Under river flow

Under river flow is characterized by subterranean river flow. It is a water body, which flows either wholly or partially under the surface of the earth. The river bed does not represent the earth's surface and are both of them are not interlinked. The under river flow can be a natural water source flowing through caves and get disappeared through sinkholes. The pathway of such water systems can be traced by following the water footprints.


These are the water sources that flow with aquifers under the water table. The groundwater is usually found between the pores and spaces between the rocks and other materials found beneath the earth's surface. The water from the groundwater makes its way out onto the surface of the earth through groundwater discharges majorly used for water supply. The input to groundwater is the pores present on the soil, through which water gets absorbed and refills the groundwater storage. Groundwater is pretty much similar to surface water, the only difference is the amount of water volume it can handle. Like surface water, groundwater is also important to mankind for water use and water supply. The water quality of groundwater is improved water treatment facilities.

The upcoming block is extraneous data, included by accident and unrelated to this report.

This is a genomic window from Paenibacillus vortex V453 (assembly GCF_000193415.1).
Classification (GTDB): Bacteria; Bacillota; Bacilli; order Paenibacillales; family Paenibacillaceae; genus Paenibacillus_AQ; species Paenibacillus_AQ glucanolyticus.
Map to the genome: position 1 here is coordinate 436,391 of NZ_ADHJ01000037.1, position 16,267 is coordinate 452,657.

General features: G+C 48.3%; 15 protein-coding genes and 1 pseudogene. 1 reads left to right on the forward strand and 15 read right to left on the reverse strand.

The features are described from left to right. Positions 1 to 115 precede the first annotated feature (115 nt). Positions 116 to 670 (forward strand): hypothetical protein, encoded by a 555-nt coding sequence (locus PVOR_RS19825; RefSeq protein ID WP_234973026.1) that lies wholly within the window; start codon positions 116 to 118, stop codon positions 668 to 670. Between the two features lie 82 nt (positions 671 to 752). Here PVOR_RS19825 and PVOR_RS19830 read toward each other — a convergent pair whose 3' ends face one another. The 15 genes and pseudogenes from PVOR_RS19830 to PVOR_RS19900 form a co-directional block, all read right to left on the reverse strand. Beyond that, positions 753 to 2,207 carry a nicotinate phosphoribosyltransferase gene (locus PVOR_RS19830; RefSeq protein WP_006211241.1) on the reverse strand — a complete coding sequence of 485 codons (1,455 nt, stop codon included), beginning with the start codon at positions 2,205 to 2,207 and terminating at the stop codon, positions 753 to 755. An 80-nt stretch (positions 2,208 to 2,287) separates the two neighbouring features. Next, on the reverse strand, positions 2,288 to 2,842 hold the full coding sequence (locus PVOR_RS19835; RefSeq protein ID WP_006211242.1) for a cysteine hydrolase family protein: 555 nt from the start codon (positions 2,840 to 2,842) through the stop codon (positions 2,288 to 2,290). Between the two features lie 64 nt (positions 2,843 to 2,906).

Frozen water

Ice and glaciers are frozen water. There are schemes and techniques developed over time to make use of frozen water. Frozen water can be a potential source of freshwater, and also free of micro-organisms.
An increase in global warming is responsible for ice and glaciers on verge of melting. One of the major reasons for this threat is the increasing percentage of carbon dioxide. carbon dioxide gas has the highest value of global warming potential (GWP) than any other gas.

Water resources management techniques

In this section, some of the majorly used procedures of water resources management are outlined.

Rain water harvesting

Rainwater harvesting is the process of collecting rainwater rather than allowing it to pass off and get accumulated in the groundwater storage. Cleaver decision-making and construction plan allow maximizing the storage capacity of rainwater.
Rainwater harvesting is an intelligent way of water management that requires building roofs like structures that store rainwater and direct the water to storage tanks, and cisterns. It is a decentralized storage system that forms the primary source of water used for household and industrial purposes.

Groundwater recharge